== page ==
Fruiting structure a synnema, composed of fused dark conidiophores terminating in a droplet of liquid containing conidia. The colourless 1-celled spores are produced continuously from annellides, phialides or sympodially occurrring holoblastic loci, and collect in a large drop of fluid. The synnemata can be quite stout and up to 5 mm high.
The two panels in the leftmost photo were taken from a culture isolated from seeds of canola, an edible rapeseed. It is a typical Graphium anamorph of Kernia, Microascus, Petriella and Pseudallescheria, all members of the ascomycete family Microascaceae. A few non-synnematous (mononematous) structures can be seen in the photograph at left; strictly speaking, these should be called Scedosporium because they are not synnematous. However, many strains are highly synnematous when first isolated but become mononematous after a few transfers. Some species of Scedosporium cause disease in humans and should be handled with great care. The second photo is the Graphium anamorph of Kernia pachypleura. This species produces distinct but much smaller synnemata with more compact annellides. The picture at right is a macrophoto of synnemata growing on an agar surface.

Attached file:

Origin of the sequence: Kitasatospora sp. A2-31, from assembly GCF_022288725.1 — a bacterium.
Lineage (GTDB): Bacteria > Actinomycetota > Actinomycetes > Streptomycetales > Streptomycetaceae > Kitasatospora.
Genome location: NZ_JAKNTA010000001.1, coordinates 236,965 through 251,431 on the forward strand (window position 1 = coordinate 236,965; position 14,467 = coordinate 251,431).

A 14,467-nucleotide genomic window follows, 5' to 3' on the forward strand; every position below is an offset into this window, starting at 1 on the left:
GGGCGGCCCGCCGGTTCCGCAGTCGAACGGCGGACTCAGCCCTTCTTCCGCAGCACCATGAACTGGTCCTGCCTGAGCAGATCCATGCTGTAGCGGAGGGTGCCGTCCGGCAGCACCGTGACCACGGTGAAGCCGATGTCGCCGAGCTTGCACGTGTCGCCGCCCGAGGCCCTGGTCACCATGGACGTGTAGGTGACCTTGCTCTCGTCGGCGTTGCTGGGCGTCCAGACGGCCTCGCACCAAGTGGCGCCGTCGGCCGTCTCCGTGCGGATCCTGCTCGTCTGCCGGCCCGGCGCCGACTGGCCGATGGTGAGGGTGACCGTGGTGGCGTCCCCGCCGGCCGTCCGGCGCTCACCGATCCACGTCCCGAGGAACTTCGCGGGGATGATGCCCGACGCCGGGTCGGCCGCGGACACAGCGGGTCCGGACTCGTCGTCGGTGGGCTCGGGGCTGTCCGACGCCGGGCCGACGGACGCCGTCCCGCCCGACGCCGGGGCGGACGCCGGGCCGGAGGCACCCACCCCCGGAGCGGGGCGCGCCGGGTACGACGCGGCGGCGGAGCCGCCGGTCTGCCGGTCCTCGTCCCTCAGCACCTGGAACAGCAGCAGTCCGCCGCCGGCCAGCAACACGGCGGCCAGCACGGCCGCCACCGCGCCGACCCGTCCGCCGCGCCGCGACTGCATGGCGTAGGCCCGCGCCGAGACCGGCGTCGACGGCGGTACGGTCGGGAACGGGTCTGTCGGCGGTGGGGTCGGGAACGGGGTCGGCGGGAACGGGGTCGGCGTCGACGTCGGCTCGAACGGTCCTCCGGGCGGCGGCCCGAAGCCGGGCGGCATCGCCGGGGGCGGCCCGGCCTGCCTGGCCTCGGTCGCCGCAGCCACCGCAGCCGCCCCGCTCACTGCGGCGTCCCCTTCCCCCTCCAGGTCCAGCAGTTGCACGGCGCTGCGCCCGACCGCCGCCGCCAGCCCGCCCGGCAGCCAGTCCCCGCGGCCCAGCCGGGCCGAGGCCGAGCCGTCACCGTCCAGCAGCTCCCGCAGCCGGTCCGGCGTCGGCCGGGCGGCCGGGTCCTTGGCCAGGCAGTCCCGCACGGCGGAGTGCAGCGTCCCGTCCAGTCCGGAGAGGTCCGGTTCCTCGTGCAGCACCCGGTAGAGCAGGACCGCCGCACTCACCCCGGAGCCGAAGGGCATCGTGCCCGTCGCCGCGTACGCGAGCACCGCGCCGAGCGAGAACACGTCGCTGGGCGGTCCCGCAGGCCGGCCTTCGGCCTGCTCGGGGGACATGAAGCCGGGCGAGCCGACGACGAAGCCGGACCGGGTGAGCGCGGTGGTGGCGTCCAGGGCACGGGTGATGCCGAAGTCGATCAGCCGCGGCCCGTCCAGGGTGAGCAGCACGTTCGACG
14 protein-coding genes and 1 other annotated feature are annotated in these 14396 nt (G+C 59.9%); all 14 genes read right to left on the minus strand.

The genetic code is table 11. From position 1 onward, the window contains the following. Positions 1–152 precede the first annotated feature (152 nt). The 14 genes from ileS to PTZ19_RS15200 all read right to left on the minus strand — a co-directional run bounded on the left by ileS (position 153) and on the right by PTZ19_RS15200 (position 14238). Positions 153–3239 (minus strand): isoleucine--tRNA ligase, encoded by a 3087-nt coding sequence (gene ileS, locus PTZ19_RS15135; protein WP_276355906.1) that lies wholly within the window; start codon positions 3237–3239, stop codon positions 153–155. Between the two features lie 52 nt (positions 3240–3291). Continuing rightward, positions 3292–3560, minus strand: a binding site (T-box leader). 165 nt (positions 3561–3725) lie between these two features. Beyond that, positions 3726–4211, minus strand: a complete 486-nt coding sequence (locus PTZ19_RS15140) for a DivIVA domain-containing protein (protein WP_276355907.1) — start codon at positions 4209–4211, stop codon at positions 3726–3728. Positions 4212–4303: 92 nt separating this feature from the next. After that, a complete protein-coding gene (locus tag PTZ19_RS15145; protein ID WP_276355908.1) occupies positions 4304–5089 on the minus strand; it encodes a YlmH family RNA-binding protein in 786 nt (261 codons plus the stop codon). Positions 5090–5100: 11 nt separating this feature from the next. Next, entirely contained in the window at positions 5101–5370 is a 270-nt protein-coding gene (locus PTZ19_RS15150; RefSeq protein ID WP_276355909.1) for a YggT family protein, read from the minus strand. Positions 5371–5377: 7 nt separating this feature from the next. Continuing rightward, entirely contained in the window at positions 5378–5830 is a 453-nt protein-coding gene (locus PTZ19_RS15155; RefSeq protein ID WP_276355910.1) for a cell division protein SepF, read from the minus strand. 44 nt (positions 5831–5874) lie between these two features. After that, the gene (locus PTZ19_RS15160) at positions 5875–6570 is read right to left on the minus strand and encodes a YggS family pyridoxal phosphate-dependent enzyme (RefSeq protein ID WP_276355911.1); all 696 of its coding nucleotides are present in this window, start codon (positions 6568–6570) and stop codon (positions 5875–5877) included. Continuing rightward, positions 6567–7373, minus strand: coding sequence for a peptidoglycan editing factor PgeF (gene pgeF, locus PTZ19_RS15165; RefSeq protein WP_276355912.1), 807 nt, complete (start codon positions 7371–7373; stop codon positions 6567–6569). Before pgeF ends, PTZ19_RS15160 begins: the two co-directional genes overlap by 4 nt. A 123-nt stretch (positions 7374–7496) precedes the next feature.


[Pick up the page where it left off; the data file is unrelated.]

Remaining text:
Occurring on wood, dung, seeds, and plant debris.
Classification: Microascaceae. Holomorphs: Kernia, Microascus, Petriella, and Pseudallescheria. Ref: Ellis 1971; Seifert and Okada, 1993.